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Saturday, 9 July 2016

Philosophy of Religion and God - Part 1


Today I will try to explain what philosopher over the years have said on the existence of God and how other philosophers have refuted that with counter arguments.

Image Courtesy: www.archbishopcranmer.com


Ontological Arguments:

St. Anslem, archbishop of Cantebury came up with ontological arguments to support the existence of God. The Ontological argument is as follows:

1. It is a conceptual truth that God is the greatest possible being and no one can be greater than God.
2. God exists as an idea in the mind.
3.Anything which has all the same properties as conceived and does exist in reality will be greater than what exists just as an idea.
4. Since there can't be anything greater than God, thus God must exist in reality.

These arguments sound convincing if we think of God as greatest possible being. But there were many who didn't agree with these arguments and when philosophers don't agree with an argument, they present counter arguments. Guanilo of Marmoutier, believed that one could use Anslem's arguments to prove all sorts of non-existent things.

He presented a counterexample to prove the existence of a non-existent island:

1.It is a conceptual truth that piland is the greatest island that can be conceived.
2. A piland exists as an idea in the mind.
3.Any island that exists both as an idea in the mind and reality will be greater than the piland.
4. but as we can't imagine anything greater than piland, thus piland must exist in reality.

Image Courtesy: commons.wikimedia.org


Cosmological Arguments:

St. Thomas Aquinas tried to prove the existence of the God through what he observed in the cosmos(universe). Cosmological arguments can be divided into 3 parts:
1. Arguments from motion
2.Arguments from causation
3.Arguments from contingency
His logic is based on the idea that an infinite regress is absurd and logically impossible as infinite regress would suggest that any series of events began with nothing or it never really began but was there always.

A. Arguments of motion:

1. We see the world around us is in motion .
2. This movement is caused by movers.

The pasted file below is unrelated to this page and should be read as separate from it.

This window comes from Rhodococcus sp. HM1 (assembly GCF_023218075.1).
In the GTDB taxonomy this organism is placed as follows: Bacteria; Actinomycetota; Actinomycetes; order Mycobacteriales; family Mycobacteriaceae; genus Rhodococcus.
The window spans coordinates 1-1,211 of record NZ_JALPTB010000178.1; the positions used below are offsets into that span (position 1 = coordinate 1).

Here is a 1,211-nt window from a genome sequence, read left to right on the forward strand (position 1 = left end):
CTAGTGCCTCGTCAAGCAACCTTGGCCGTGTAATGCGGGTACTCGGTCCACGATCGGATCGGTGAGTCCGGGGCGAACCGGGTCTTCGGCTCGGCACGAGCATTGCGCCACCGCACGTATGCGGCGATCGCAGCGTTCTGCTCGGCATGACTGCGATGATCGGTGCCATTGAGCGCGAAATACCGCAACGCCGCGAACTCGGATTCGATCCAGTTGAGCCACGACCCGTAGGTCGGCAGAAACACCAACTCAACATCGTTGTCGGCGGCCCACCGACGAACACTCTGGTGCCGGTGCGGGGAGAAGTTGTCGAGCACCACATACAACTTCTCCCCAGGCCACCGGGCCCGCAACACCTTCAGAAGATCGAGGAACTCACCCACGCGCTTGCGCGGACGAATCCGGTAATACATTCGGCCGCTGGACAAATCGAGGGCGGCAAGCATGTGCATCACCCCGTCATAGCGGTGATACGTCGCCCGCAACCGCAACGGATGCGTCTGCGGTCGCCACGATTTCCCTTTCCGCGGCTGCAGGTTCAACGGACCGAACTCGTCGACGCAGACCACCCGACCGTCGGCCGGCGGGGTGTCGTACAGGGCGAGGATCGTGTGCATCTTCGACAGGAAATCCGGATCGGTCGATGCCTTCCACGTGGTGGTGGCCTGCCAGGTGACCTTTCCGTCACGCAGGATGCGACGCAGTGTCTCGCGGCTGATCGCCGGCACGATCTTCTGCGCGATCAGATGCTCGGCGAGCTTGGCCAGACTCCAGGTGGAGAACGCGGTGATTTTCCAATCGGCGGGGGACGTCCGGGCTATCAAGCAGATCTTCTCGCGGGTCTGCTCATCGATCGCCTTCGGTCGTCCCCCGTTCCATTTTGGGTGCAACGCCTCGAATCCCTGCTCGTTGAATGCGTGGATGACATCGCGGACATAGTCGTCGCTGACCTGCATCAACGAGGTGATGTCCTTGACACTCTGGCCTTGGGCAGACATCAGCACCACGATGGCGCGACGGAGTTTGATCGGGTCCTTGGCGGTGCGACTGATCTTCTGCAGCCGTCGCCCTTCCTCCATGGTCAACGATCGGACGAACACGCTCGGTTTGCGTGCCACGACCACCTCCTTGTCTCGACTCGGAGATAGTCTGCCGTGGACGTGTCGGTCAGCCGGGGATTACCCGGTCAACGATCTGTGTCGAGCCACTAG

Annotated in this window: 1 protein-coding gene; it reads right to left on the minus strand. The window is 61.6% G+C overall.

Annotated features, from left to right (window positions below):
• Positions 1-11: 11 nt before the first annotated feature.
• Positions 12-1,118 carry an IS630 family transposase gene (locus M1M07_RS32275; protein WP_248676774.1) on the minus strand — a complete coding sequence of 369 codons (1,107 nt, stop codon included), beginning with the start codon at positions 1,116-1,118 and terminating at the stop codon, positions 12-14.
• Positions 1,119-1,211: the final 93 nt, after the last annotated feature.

3. Everything that's moving must have been set into motion by something else that was moving.
4. Something must have started this motion and there can't be an infinite regress of movers
5. So there must be a first mover, itself unmoved,and that is God.

B. Arguments from Causation:

Here he explores the relationship between cause and event. Everything you are doing now, even reading this article can be traced back to some cause which led you to study this article. There must be a beginning.

1. Some things are caused.
2.Anything that is caused has to be caused by something else as nothing causes itself.
3. There can't be an infinite regress of causes.
4. So there must be something which started this cause and effect and that is God.

C. Arguments from contingency:

Everyone's existence is contingent upon other's existence. We wouldn't have existed if a certain sperm wouldn't have met an egg and exchanged DNA information and still the world would have existed without us. Aquinas believed that there must be something that prevented infinite regress of contingency. So argument of contingency is as follows:

1. There are contingent things.
2. Contingent things cause other contingent things.
3. There can't be only contingent things because that would mean there is infinite regress of contingency and a  possibility that nothing might have existed 
4. So there must be at least one necessary thing and that thing is God.

But many of his contemporary philosophers were unimpressed by his arguments and the most significant charge made against Aquinas was that his arguments were self-defeating. Accepting the premise that everything must have been put in motion by something else and everything must have been caused by something else, shouldn't God also adhere to the same stipulation and if God is somehow exempt from these rules. Why can't other things be exempt from those rules too? And if these things could have been established without God, we wouldn't need God to establish these things in the first place.


References:

1.http://www.iep.utm.edu/ont-arg/
2.https://en.wikipedia.org/wiki/Cosmological_argument
3.http://www.qcc.cuny.edu/SocialSciences/ppecorino/INTRO_TEXT/Chapter%203%20Religion/Cosmological.htm



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